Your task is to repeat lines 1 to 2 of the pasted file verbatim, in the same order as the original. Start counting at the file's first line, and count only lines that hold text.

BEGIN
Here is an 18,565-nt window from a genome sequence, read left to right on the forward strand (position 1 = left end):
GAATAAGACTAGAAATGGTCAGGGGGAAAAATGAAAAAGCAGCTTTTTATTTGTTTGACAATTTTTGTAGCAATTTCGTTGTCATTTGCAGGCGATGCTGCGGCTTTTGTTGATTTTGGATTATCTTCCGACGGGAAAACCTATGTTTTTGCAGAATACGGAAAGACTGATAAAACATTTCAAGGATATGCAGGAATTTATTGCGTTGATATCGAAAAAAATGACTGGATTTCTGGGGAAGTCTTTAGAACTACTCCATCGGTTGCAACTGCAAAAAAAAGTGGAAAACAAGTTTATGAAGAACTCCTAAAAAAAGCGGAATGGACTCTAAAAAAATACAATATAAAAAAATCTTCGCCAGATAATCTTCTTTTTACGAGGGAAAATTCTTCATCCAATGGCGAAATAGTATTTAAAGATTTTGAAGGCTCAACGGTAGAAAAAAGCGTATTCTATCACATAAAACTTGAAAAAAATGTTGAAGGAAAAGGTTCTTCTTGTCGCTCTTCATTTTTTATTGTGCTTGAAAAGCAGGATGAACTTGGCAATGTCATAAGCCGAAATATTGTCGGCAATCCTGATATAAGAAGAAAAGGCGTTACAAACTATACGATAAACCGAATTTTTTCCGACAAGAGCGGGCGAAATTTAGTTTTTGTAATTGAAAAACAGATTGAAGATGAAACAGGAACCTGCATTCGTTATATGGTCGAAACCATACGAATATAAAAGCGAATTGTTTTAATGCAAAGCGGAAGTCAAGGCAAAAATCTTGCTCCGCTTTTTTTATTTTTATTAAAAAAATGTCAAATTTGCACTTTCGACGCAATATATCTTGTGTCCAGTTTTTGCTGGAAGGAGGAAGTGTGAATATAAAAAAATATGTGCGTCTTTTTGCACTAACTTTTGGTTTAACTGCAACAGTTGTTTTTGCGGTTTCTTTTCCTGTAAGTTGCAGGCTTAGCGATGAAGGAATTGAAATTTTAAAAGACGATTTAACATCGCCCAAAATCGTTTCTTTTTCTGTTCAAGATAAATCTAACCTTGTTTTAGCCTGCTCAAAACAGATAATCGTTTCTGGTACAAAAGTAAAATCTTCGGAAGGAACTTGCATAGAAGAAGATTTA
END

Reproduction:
Here is an 18,565-nt window from a genome sequence, read left to right on the forward strand (position 1 = left end):
GAATAAGACTAGAAATGGTCAGGGGGAAAAATGAAAAAGCAGCTTTTTATTTGTTTGACAATTTTTGTAGCAATTTCGTTGTCATTTGCAGGCGATGCTGCGGCTTTTGTTGATTTTGGATTATCTTCCGACGGGAAAACCTATGTTTTTGCAGAATACGGAAAGACTGATAAAACATTTCAAGGATATGCAGGAATTTATTGCGTTGATATCGAAAAAAATGACTGGATTTCTGGGGAAGTCTTTAGAACTACTCCATCGGTTGCAACTGCAAAAAAAAGTGGAAAACAAGTTTATGAAGAACTCCTAAAAAAAGCGGAATGGACTCTAAAAAAATACAATATAAAAAAATCTTCGCCAGATAATCTTCTTTTTACGAGGGAAAATTCTTCATCCAATGGCGAAATAGTATTTAAAGATTTTGAAGGCTCAACGGTAGAAAAAAGCGTATTCTATCACATAAAACTTGAAAAAAATGTTGAAGGAAAAGGTTCTTCTTGTCGCTCTTCATTTTTTATTGTGCTTGAAAAGCAGGATGAACTTGGCAATGTCATAAGCCGAAATATTGTCGGCAATCCTGATATAAGAAGAAAAGGCGTTACAAACTATACGATAAACCGAATTTTTTCCGACAAGAGCGGGCGAAATTTAGTTTTTGTAATTGAAAAACAGATTGAAGATGAAACAGGAACCTGCATTCGTTATATGGTCGAAACCATACGAATATAAAAGCGAATTGTTTTAATGCAAAGCGGAAGTCAAGGCAAAAATCTTGCTCCGCTTTTTTTATTTTTATTAAAAAAATGTCAAATTTGCACTTTCGACGCAATATATCTTGTGTCCAGTTTTTGCTGGAAGGAGGAAGTGTGAATATAAAAAAATATGTGCGTCTTTTTGCACTAACTTTTGGTTTAACTGCAACAGTTGTTTTTGCGGTTTCTTTTCCTGTAAGTTGCAGGCTTAGCGATGAAGGAATTGAAATTTTAAAAGACGATTTAACATCGCCCAAAATCGTTTCTTTTTCTGTTCAAGATAAATCTAACCTTGTTTTAGCCTGCTCAAAACAGATAATCGTTTCTGGTACAAAAGTAAAATCTTCGGAAGGAACTTGCATAGAAGAAGATTTA